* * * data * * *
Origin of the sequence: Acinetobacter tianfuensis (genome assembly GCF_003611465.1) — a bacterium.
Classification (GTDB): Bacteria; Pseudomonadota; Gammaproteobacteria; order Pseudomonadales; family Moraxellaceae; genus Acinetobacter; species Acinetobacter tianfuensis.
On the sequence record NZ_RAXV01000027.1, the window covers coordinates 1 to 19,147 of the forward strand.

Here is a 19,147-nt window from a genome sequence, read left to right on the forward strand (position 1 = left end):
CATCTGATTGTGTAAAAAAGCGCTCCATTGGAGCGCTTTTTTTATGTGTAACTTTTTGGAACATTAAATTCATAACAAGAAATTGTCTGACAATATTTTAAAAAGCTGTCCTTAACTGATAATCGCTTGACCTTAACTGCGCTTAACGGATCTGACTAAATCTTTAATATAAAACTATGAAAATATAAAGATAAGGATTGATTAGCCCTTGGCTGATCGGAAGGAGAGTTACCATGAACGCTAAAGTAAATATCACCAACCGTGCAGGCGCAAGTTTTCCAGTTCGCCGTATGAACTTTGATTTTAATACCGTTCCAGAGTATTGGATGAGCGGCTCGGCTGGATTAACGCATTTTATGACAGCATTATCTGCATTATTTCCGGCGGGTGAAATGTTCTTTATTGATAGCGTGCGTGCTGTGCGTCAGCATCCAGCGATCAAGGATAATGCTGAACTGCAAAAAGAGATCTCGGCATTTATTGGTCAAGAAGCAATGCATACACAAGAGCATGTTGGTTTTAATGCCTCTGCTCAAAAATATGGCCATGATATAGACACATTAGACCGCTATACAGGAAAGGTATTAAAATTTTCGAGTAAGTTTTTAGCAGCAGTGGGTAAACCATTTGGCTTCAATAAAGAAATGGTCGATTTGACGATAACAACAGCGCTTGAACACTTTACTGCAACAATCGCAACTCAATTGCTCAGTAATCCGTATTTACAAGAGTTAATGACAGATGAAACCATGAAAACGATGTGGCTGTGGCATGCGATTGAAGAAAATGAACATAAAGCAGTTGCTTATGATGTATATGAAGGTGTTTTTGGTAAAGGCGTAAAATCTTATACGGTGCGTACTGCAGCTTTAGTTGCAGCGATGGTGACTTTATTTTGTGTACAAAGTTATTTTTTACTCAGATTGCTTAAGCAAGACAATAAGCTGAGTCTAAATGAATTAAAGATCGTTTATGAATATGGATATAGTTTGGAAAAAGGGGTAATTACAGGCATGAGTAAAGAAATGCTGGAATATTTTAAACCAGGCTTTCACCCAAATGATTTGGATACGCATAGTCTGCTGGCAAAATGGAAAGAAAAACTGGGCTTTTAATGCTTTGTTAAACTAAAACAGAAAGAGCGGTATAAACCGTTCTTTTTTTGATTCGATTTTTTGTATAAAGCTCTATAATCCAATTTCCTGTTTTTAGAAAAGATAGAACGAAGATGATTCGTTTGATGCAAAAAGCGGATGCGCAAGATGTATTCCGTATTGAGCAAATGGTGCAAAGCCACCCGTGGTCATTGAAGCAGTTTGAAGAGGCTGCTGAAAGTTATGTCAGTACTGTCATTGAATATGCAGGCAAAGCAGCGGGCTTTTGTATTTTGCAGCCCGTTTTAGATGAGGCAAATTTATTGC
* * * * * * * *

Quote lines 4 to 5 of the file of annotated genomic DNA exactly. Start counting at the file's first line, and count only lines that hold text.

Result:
Here is a 19,147-nt window from a genome sequence, read left to right on the forward strand (position 1 = left end):
CATCTGATTGTGTAAAAAAGCGCTCCATTGGAGCGCTTTTTTTATGTGTAACTTTTTGGAACATTAAATTCATAACAAGAAATTGTCTGACAATATTTTAAAAAGCTGTCCTTAACTGATAATCGCTTGACCTTAACTGCGCTTAACGGATCTGACTAAATCTTTAATATAAAACTATGAAAATATAAAGATAAGGATTGATTAGCCCTTGGCTGATCGGAAGGAGAGTTACCATGAACGCTAAAGTAAATATCACCAACCGTGCAGGCGCAAGTTTTCCAGTTCGCCGTATGAACTTTGATTTTAATACCGTTCCAGAGTATTGGATGAGCGGCTCGGCTGGATTAACGCATTTTATGACAGCATTATCTGCATTATTTCCGGCGGGTGAAATGTTCTTTATTGATAGCGTGCGTGCTGTGCGTCAGCATCCAGCGATCAAGGATAATGCTGAACTGCAAAAAGAGATCTCGGCATTTATTGGTCAAGAAGCAATGCATACACAAGAGCATGTTGGTTTTAATGCCTCTGCTCAAAAATATGGCCATGATATAGACACATTAGACCGCTATACAGGAAAGGTATTAAAATTTTCGAGTAAGTTTTTAGCAGCAGTGGGTAAACCATTTGGCTTCAATAAAGAAATGGTCGATTTGACGATAACAACAGCGCTTGAACACTTTACTGCAACAATCGCAACTCAATTGCTCAGTAATCCGTATTTACAAGAGTTAATGACAGATGAAACCATGAAAACGATGTGGCTGTGGCATGCGATTGAAGAAAATGAACATAAAGCAGTTGCTTATGATGTATATGAAGGTGTTTTTGGTAAAGGCGTAAAATCTTATACGGTGCGTACTGCAGCTTTAGTTGCAGCGATGGTGACTTTATTTTGTGTACAAAGTTATTTTTTACTCAGATTGCTTAAGCAAGACAATAAGCTGAGTCTAAATGAATTAAAGATCGTTTATGAATATGGATATAGTTTGGAAAAAGGGGTAATTACAGGCATGAGTAAAGAAATGCTGGAATATTTTAAACCAGGCTTTCACCCAAATGATTTGGATACGCATAGTCTGCTGGCAAAATGGAAAGAAAAACTGGGCTTTTAATGCTTTGTTAAACTAAAACAGAAAGAGCGGTATAAACCGTTCTTTTTTTGATTCGATTTTTTGTATAAAGCTCTATAATCCAATTTCCTGTTTTTAGAAAAGATAGAACGAAGATGATTCGTTTGATGCAAAAAGCGGATGCGCAAGATGTATTCCGTATTGAGCAAATGGTGCAAAGCCACCCGTGGTCATTGAAGCAGTTTGAAGAGGCTGCTGAAAGTTATGTCAGTACTGTCATTGAATATGCAGGCAAAGCAGCGGGCTTTTGTATTTTGCAGCCCGTTTTAGATGAGGCAAATTTATTGC